Cranberry Treatment Myth Has Minimal Truth

Contributor
Experiments show that cranberry juice can’t kill bacteria

Photo Sasabune Omakase Modified: Flickr/erin/CC 4.0

An old home remedy for bacterial infections falls apart under scientific scrutiny.

We’ve all heard it before: If you have a bacterial infection, drink cranberry juice to fight it. But doctors have been hesitant to stake their reputation in support of this claim, and new evidence has revealed that they may be in the right.

A review of 24 studies observing more than 4,000 patients has revealed that there may not be much truth behind the old wives’ tale. While cranberry juice or extract is the go-to home remedy for urinary tract infections (UTIs), a bacterial infection of the urethra, research has uncovered that this method does not kill bacteria.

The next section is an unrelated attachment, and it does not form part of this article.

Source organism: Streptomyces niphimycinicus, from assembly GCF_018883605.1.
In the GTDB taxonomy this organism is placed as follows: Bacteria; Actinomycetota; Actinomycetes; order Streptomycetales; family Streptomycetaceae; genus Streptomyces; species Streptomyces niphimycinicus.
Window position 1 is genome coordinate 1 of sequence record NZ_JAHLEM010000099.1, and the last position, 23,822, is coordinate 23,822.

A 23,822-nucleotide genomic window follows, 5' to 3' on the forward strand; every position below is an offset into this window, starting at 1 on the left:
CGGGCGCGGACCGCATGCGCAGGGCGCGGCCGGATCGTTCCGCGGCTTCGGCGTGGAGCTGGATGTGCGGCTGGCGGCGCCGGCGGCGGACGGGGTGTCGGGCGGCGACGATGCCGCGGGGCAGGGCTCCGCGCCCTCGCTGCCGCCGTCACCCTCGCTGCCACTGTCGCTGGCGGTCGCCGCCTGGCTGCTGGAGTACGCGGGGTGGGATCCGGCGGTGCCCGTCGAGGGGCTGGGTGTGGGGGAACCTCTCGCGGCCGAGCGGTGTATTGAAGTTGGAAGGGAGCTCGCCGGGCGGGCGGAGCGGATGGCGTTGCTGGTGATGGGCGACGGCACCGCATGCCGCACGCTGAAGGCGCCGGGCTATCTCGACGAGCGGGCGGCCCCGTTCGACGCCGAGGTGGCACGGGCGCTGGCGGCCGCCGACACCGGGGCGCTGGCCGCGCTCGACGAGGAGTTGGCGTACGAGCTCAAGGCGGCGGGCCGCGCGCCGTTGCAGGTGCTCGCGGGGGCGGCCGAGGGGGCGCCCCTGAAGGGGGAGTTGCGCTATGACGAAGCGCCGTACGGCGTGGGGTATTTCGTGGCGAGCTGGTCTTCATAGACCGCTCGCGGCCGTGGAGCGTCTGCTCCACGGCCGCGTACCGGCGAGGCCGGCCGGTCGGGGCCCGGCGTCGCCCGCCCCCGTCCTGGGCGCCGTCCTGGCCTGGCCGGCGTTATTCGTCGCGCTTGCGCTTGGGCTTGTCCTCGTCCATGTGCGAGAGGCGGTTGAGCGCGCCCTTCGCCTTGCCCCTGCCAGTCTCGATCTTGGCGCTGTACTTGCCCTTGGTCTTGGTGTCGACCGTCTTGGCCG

A recent study by scientists at McGill University treated the bacterium P. mirabilis, a key cause of UTIs, with cranberry powder. While the powder did not kill the bacteria, it did severely limit its motion, nearly paralyzing it. The bacterium’s ability to produce urease, the enzyme doctors believe is responsible for the virulence of infection, was also diminished. Chemicals in cranberries can also inhibit motion in E.coli.

Scientists believe that immobilizing bacteria instead of killing them is a good thing, as it will prevent the bacteria from developing resistance to the substance.

While cranberry can affect bacteria, it cannot kill them, and medical professionals maintain that antibiotics are the only effective way to treat a UTI or bacterial infection. 

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